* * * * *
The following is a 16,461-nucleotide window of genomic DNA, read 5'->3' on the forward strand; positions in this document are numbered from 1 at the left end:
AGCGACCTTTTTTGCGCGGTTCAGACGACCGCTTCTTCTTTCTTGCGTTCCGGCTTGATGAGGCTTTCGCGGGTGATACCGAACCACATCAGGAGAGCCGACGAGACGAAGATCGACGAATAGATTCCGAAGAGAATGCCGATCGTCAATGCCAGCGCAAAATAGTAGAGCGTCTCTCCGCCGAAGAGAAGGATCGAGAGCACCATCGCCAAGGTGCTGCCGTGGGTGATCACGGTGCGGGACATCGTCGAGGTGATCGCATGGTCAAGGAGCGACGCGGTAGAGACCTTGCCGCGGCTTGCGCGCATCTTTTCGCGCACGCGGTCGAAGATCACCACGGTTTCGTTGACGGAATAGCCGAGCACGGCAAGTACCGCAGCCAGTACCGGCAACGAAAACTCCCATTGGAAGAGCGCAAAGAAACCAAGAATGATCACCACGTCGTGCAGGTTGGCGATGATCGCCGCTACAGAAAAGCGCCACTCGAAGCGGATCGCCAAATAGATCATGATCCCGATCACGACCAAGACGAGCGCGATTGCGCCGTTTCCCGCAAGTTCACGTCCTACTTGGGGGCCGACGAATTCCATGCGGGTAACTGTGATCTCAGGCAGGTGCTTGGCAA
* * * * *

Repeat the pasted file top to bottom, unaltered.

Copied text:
The following is a 16,461-nucleotide window of genomic DNA, read 5'->3' on the forward strand; positions in this document are numbered from 1 at the left end:
AGCGACCTTTTTTGCGCGGTTCAGACGACCGCTTCTTCTTTCTTGCGTTCCGGCTTGATGAGGCTTTCGCGGGTGATACCGAACCACATCAGGAGAGCCGACGAGACGAAGATCGACGAATAGATTCCGAAGAGAATGCCGATCGTCAATGCCAGCGCAAAATAGTAGAGCGTCTCTCCGCCGAAGAGAAGGATCGAGAGCACCATCGCCAAGGTGCTGCCGTGGGTGATCACGGTGCGGGACATCGTCGAGGTGATCGCATGGTCAAGGAGCGACGCGGTAGAGACCTTGCCGCGGCTTGCGCGCATCTTTTCGCGCACGCGGTCGAAGATCACCACGGTTTCGTTGACGGAATAGCCGAGCACGGCAAGTACCGCAGCCAGTACCGGCAACGAAAACTCCCATTGGAAGAGCGCAAAGAAACCAAGAATGATCACCACGTCGTGCAGGTTGGCGATGATCGCCGCTACAGAAAAGCGCCACTCGAAGCGGATCGCCAAATAGATCATGATCCCGATCACGACCAAGACGAGCGCGATTGCGCCGTTTCCCGCAAGTTCACGTCCTACTTGGGGGCCGACGAATTCCATGCGGGTAACTGTGATCTCAGGCAGGTGCTTGGCAA